The power of storytelling
I live in a predominantly Jewish neighborhood in New York, so that when a good friend, who is from Tel Aviv, was to visit, I asked her to bring me an ornament that adorned, it seemed, every apartment door in my building. My friend later told me it was called a mezuzah, which recalls the Exodus, when lamb’s blood smeared on the doorpost marked the homes that God’s angel of death would pass over during the plague of the firstborn.
When I first read that story as a child, I remember thinking how special these people were, that God would wreak havoc in their favor. Ironically, most of my neighbors, all descended from those slaves, dismissed outright this notion of a chosen people.
October marked the Jewish high holy days. During Yom Kippur services, my first ever, I felt embraced by a community whose forefathers my religion of birth accuses of murdering the son of God, an accusation that to this day is used by some groups to justify their bigotry.
The church I grew up in, the Jewish religion, and probably every other faith tradition in the world, have stories of light and of darkness at their center.
One story is by a Jewish mystic who gave it as a birthday present to his 4-year-old grandchild, the narrator: “In the beginning there was only the holy darkness, the Ein Sof, the source of life. And then in the course of history, at a moment in time, this world, the world of a thousand, thousand things, emerged from the heart of the holy darkness as a great ray of light. And then, perhaps because this is a Jewish story, there was an accident. And the vessels containing the light of the world, the wholeness of the world, broke. And the wholeness of the world, the light of the world, was scattered into a thousand, thousand fragments of light, and they fell into all events and all people, where they remain deeply hidden until this very day. Now, according to my grandfather, the whole human race is a response to this accident. We are here because we are born with the capacity to find the hidden light in all events and all people, to lift it up and make it visible once again.”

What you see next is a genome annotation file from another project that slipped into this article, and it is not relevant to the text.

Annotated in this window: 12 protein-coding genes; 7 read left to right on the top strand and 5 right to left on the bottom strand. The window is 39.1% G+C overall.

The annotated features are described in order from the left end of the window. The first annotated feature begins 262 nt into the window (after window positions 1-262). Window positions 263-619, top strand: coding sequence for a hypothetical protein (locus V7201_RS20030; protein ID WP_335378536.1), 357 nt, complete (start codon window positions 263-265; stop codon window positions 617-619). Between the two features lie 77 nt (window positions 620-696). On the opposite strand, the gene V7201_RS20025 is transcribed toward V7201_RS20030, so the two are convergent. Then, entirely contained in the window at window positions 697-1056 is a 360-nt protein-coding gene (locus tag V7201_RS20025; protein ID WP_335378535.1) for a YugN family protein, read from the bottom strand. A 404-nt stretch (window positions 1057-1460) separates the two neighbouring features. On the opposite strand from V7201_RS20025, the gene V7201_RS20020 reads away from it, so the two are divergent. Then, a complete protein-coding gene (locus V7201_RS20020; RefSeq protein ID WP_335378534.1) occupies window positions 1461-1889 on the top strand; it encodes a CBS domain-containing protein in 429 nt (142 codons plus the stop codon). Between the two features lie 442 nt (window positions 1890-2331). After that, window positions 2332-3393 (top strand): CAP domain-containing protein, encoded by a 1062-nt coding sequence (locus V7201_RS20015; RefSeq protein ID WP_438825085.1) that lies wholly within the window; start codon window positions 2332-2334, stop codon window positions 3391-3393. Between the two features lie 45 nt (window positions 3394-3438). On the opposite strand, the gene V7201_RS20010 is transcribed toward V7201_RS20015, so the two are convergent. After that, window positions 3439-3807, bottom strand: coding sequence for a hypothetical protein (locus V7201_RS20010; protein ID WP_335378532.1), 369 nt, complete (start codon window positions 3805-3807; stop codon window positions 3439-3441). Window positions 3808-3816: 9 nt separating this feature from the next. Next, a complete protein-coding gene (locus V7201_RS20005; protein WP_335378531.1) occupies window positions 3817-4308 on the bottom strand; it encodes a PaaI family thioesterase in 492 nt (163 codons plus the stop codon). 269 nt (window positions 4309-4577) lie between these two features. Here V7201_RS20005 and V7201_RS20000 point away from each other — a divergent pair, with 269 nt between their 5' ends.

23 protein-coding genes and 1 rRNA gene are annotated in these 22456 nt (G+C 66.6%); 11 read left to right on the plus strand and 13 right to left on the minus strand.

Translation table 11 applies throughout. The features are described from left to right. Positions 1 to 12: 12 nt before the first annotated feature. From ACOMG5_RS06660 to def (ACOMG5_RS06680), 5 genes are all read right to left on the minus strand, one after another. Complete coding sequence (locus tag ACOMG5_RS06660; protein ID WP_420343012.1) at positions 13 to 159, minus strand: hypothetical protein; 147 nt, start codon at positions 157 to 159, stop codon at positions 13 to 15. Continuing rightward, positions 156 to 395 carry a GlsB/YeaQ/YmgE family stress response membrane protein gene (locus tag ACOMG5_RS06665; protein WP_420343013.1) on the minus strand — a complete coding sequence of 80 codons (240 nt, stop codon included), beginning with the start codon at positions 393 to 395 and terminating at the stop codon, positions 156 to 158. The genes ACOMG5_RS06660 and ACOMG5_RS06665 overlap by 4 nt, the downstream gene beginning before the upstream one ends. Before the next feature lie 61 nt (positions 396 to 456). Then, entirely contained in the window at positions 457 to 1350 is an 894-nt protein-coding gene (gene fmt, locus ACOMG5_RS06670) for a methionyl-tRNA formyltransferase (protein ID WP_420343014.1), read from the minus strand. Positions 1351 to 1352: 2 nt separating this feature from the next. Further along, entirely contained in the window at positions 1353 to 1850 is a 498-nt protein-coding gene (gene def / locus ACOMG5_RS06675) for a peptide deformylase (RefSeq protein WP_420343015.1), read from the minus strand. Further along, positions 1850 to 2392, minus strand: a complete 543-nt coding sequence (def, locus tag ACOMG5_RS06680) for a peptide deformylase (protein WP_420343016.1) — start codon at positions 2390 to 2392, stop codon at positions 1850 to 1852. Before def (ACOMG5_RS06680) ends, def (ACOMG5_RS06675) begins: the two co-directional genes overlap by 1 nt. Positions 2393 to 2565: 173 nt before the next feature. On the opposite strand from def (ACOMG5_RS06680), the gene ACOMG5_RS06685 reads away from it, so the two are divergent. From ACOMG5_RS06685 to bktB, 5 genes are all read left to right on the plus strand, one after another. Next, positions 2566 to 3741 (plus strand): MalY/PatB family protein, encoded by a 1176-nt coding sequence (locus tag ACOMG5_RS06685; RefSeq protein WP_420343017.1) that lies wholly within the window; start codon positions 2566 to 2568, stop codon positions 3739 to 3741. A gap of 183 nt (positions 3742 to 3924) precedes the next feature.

Krista Tippett, to whom that story was told, said that when she told it to her then 7-year-old son, he listened raptly and said, “I like that.” I was fortunate to have a father who instilled in me a love of stories, even, or perhaps especially, fantastical ones. Lazy Sunday afternoons growing up were spent lying on the floor marveling at legends from Greek and Roman mythology compiled in “The Young Children’s Encyclopedia,” the latest exploit of Frank and Joe Hardy, or The Fantastic Four and the X-Men.
Stories touch and connect with our humanity in a profound way. “Self-knowledge is the root of all great storytelling,” said Robert McKee. “The more you understand your own humanity, the more you can appreciate the humanity of others.”
Joel Villaseca ([email protected]) is a lawyer living in New York City.
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